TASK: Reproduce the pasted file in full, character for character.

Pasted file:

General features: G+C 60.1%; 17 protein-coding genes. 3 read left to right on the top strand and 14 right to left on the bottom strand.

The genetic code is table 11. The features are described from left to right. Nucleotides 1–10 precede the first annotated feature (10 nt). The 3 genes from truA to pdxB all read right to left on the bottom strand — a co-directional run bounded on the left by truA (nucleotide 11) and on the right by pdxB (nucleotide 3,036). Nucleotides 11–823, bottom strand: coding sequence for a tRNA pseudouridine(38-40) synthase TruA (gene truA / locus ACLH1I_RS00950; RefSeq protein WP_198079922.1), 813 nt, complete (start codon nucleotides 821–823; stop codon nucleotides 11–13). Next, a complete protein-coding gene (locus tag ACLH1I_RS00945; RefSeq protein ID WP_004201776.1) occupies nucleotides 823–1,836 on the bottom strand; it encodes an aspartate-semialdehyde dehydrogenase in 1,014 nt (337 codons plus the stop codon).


General features: G+C 60.1%; 17 protein-coding genes. 3 read left to right on the top strand and 14 right to left on the bottom strand.

The genetic code is table 11. The features are described from left to right. Nucleotides 1–10 precede the first annotated feature (10 nt). The 3 genes from truA to pdxB all read right to left on the bottom strand — a co-directional run bounded on the left by truA (nucleotide 11) and on the right by pdxB (nucleotide 3,036). Nucleotides 11–823, bottom strand: coding sequence for a tRNA pseudouridine(38-40) synthase TruA (gene truA / locus ACLH1I_RS00950; RefSeq protein WP_198079922.1), 813 nt, complete (start codon nucleotides 821–823; stop codon nucleotides 11–13). Next, a complete protein-coding gene (locus tag ACLH1I_RS00945; RefSeq protein ID WP_004201776.1) occupies nucleotides 823–1,836 on the bottom strand; it encodes an aspartate-semialdehyde dehydrogenase in 1,014 nt (337 codons plus the stop codon).